Rashes and Splotches and Hives Oh My!

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Rashes and Splotches and Hives Oh My! 2017-03-20T19:33:07+00:00

Starting Solid Foods Changes Your Baby

When your baby starts to eat solid foods, you may encounter new rashes, and splotches, fussiness or splotches, and even the occasional odd looking poop.  Your first thought will probably be, “Oh no, my baby is allergic to [xyz food]?”  Don’t let yourself become overly concerned that your little one is doomed to live a life hampered by food allergies.  At the bottom of this page, you will find a list of the top 8 foods that most commonly cause food allergies.

Unfortunately, food allergies and preventing them are often two of the biggest concerns that we as parents have when it’s time for our babies to start eating solid foods.  It is likely that these reactions will not be related to true food allergies.

The truth, and the good news is that between 2% and 6% of all children in the United States actually have true food allergies and many of these allergies may be outgrown. 

You may have heard that delaying the introduction of certain allergenic foods like eggs and wheat will help prevent food allergies.  While this used to be the standard recommendation, times they are a changing.

Beginning in 2008, many studies have shown that delaying the introduction of many allergenic foods might not make a difference in the later development of atopic diseases.  The term atopic disease applies to conditions like eczema, hay fever, and asthma. Atopy is the hereditary predisposition to allergy or hypersensitivity and as mentioned, symptoms may present as dermatitis (skin rashes, eczema), hay fever, or even as asthma.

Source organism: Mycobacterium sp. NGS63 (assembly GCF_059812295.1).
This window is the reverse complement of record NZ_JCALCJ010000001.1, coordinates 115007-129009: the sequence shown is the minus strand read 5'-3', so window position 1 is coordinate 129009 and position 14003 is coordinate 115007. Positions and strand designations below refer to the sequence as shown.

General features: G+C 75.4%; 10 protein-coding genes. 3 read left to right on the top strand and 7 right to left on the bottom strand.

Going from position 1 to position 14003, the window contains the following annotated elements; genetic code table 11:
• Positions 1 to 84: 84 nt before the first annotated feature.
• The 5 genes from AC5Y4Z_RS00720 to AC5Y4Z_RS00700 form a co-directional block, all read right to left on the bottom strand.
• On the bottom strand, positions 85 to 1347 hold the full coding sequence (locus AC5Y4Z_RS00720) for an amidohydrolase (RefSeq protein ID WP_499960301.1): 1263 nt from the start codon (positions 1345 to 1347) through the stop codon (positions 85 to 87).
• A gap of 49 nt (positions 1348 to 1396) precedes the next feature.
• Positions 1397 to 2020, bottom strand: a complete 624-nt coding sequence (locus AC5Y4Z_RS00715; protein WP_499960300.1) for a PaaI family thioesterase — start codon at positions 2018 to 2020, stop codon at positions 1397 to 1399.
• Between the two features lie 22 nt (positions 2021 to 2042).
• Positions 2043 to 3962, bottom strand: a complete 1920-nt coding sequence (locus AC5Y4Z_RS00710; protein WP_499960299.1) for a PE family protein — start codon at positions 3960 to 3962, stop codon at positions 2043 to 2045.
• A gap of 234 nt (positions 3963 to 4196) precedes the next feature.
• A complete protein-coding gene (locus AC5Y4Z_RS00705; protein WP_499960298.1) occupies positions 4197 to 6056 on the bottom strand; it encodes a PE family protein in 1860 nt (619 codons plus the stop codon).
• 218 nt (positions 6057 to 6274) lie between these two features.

Eczema caused by food allergies is just one example of an atopic disease, atopic dermatitis.  It is important to note that the studies do not take into consideration anaphylactic reactions.  What this means is that waiting to offer your baby eggs until she is 12 months old might not prevent an allergy to eggs.   Prior to the release of these studies, the recommendation given by most pediatricians was to wait to feed your baby any potentially allergenic foods until after he turned 12 months old.

  • A reaction to a new food might just be a temporary intolerance and not necessarily an allergy to the food.

At the time of publication of this book, the American Academy of Pediatrics and pediatricians are all rethinking the “old school” recommendations when it comes to allergenic foods.  The “new school” of thought feels that it just might be more beneficial to offer your baby a greater variety of foods earlier, including nutrient rich allergenic foods such as eggs, than it is to exclude these foods for a 12 month period of time.

Below are the top 8 foods that most commonly cause food allergies.

These foods are known to cause allergic reactions of one sort or another, for babies and for adults alike.

  • Eggs
  • Peanuts
  • Tree nuts (walnut, cashew, etc)
  • Fish
  • Shellfish
  • Soy
  • Wheat
  • Cow’s Milk

But here’s the good news about food allergies: many children outgrow allergies to eggs and milk and even to other foods.